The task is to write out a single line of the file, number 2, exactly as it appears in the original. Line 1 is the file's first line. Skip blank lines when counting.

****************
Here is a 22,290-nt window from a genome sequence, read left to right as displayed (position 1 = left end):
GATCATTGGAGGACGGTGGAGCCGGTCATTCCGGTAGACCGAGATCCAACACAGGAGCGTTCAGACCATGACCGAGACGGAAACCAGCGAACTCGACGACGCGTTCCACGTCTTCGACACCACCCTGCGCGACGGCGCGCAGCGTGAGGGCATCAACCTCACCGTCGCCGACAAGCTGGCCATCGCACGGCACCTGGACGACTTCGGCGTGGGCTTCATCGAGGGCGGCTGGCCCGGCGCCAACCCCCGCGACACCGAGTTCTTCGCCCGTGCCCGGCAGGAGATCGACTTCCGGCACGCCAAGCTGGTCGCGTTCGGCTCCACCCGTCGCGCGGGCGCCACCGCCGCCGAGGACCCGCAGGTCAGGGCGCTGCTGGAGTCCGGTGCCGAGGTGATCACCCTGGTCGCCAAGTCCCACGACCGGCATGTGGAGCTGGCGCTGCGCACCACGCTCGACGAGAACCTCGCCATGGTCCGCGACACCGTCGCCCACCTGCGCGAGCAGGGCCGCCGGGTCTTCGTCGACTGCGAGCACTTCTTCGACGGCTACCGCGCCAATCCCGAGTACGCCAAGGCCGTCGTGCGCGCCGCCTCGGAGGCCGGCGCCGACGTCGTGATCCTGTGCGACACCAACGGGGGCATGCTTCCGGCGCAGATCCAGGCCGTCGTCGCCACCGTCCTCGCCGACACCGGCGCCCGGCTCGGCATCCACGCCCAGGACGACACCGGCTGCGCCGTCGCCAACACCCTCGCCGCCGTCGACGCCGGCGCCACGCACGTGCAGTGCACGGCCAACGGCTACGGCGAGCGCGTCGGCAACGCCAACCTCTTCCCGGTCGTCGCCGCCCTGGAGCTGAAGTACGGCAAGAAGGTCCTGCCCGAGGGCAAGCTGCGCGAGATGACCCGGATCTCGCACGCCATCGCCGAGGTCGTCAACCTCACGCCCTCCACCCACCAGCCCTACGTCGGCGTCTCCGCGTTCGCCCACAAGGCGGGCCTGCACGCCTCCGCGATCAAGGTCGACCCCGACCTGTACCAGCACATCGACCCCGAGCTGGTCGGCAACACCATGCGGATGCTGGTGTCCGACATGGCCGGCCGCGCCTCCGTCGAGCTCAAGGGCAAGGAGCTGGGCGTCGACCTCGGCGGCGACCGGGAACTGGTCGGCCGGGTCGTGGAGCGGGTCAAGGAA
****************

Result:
GATCATTGGAGGACGGTGGAGCCGGTCATTCCGGTAGACCGAGATCCAACACAGGAGCGTTCAGACCATGACCGAGACGGAAACCAGCGAACTCGACGACGCGTTCCACGTCTTCGACACCACCCTGCGCGACGGCGCGCAGCGTGAGGGCATCAACCTCACCGTCGCCGACAAGCTGGCCATCGCACGGCACCTGGACGACTTCGGCGTGGGCTTCATCGAGGGCGGCTGGCCCGGCGCCAACCCCCGCGACACCGAGTTCTTCGCCCGTGCCCGGCAGGAGATCGACTTCCGGCACGCCAAGCTGGTCGCGTTCGGCTCCACCCGTCGCGCGGGCGCCACCGCCGCCGAGGACCCGCAGGTCAGGGCGCTGCTGGAGTCCGGTGCCGAGGTGATCACCCTGGTCGCCAAGTCCCACGACCGGCATGTGGAGCTGGCGCTGCGCACCACGCTCGACGAGAACCTCGCCATGGTCCGCGACACCGTCGCCCACCTGCGCGAGCAGGGCCGCCGGGTCTTCGTCGACTGCGAGCACTTCTTCGACGGCTACCGCGCCAATCCCGAGTACGCCAAGGCCGTCGTGCGCGCCGCCTCGGAGGCCGGCGCCGACGTCGTGATCCTGTGCGACACCAACGGGGGCATGCTTCCGGCGCAGATCCAGGCCGTCGTCGCCACCGTCCTCGCCGACACCGGCGCCCGGCTCGGCATCCACGCCCAGGACGACACCGGCTGCGCCGTCGCCAACACCCTCGCCGCCGTCGACGCCGGCGCCACGCACGTGCAGTGCACGGCCAACGGCTACGGCGAGCGCGTCGGCAACGCCAACCTCTTCCCGGTCGTCGCCGCCCTGGAGCTGAAGTACGGCAAGAAGGTCCTGCCCGAGGGCAAGCTGCGCGAGATGACCCGGATCTCGCACGCCATCGCCGAGGTCGTCAACCTCACGCCCTCCACCCACCAGCCCTACGTCGGCGTCTCCGCGTTCGCCCACAAGGCGGGCCTGCACGCCTCCGCGATCAAGGTCGACCCCGACCTGTACCAGCACATCGACCCCGAGCTGGTCGGCAACACCATGCGGATGCTGGTGTCCGACATGGCCGGCCGCGCCTCCGTCGAGCTCAAGGGCAAGGAGCTGGGCGTCGACCTCGGCGGCGACCGGGAACTGGTCGGCCGGGTCGTGGAGCGGGTCAAGGAA